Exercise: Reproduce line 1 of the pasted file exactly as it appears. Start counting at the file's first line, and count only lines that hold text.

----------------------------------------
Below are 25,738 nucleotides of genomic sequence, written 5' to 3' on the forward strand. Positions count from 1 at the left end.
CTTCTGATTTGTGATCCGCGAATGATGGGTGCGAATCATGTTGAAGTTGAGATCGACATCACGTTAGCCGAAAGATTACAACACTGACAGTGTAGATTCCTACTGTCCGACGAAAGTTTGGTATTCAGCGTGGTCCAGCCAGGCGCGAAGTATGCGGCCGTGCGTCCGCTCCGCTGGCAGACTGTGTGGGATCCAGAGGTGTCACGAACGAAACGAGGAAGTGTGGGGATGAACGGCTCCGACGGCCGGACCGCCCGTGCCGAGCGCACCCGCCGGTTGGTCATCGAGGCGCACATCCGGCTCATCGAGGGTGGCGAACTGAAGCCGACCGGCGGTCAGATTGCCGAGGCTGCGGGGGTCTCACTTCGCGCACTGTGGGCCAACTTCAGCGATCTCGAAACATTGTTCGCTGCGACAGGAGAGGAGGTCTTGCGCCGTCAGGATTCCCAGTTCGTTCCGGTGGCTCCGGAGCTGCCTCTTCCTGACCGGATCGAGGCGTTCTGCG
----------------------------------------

Below are 25,738 nucleotides of genomic sequence, written 5' to 3' on the forward strand. Positions count from 1 at the left end.